The steps the FDA should take, as outlined by Consumer Reports, are:
- Establish aggressive targets. Because there are no established safe levels of heavy metals like lead, we urge the FDA to set a goal of having no measurable amounts of cadmium, lead, or inorganic arsenic in baby and children’s food — and to use the most sensitive testing methods to determine the presence of those elements.
- Create and enforce benchmarks. To limit heavy metals in baby and children’s food, the FDA should set incremental targets for industry to meet along the way, while continually recognizing that the end goal must be always to have no measurable amounts. The agency also should insist that manufacturers meet strong, recognized best practices as described above.
- Finalize proposed guidelines. By the end of 2018, the agency’s planned deadline, the FDA should finalize its guidances limiting inorganic arsenic in apple juice to 10 parts per billion (ppb), and limiting inorganic arsenic in infant rice cereal to 100 ppb. Also, it should revise existing guidance for lead in fruit juice to reduce the limit from 50 ppb to 5 ppb, which is the standard for bottled water.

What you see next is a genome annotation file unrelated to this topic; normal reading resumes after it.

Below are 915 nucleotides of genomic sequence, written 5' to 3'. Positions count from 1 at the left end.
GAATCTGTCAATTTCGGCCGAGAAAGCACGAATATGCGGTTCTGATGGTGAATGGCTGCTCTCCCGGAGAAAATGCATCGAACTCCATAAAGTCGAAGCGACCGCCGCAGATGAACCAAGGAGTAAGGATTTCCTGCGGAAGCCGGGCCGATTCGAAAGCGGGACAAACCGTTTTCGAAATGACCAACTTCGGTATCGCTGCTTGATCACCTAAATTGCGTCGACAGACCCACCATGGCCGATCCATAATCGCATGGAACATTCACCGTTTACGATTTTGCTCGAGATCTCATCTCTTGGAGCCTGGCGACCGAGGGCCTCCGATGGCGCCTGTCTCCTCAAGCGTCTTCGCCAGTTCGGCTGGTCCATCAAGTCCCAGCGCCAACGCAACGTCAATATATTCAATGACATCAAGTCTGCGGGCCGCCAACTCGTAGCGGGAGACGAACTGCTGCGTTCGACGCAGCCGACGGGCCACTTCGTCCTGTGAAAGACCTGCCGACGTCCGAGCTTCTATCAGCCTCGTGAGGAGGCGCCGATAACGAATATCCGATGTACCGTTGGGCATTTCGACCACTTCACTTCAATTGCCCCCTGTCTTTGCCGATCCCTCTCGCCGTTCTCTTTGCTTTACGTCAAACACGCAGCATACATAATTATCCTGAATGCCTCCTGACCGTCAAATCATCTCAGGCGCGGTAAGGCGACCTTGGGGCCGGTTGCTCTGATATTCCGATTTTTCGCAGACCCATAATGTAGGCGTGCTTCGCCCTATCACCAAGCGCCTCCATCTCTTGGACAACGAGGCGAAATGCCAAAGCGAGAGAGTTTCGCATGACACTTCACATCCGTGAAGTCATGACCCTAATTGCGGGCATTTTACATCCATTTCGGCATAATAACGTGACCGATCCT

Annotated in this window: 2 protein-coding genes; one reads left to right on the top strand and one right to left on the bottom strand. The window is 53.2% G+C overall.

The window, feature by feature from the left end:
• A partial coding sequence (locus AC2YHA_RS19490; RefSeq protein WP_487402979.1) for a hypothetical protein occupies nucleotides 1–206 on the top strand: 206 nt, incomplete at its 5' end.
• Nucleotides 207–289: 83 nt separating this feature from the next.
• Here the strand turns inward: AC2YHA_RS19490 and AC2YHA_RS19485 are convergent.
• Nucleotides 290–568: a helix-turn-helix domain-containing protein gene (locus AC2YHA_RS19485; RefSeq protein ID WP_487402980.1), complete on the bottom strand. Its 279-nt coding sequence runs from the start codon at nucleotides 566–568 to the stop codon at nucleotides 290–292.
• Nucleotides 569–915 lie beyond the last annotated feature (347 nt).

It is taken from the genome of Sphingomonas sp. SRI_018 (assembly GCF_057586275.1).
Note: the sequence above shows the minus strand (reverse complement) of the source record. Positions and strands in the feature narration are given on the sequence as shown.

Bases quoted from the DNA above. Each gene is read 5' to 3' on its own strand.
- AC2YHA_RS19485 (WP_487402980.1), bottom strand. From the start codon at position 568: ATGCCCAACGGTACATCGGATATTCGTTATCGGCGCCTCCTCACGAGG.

In addition to reviewing the levels of lead and other heavy metals in foods for infants and toddlers, Consumer Reports surveyed parents about the foods they serve to their children aged 3 and younger.
The survey of more than 3,000 people showed more than 9 out of 10 parents use the types of foods Consumer Reports tested at least occasionally. Half of the parents said they thought children’s foods are subject to more strict regulation and safety testing procedures than other packaged foods, but they aren’t, according to the watchdog organization.
Four out of 10 parents surveyed said they sometimes buy organic food for their children. They cited avoiding lead, arsenic, and other heavy metals as their primary reason.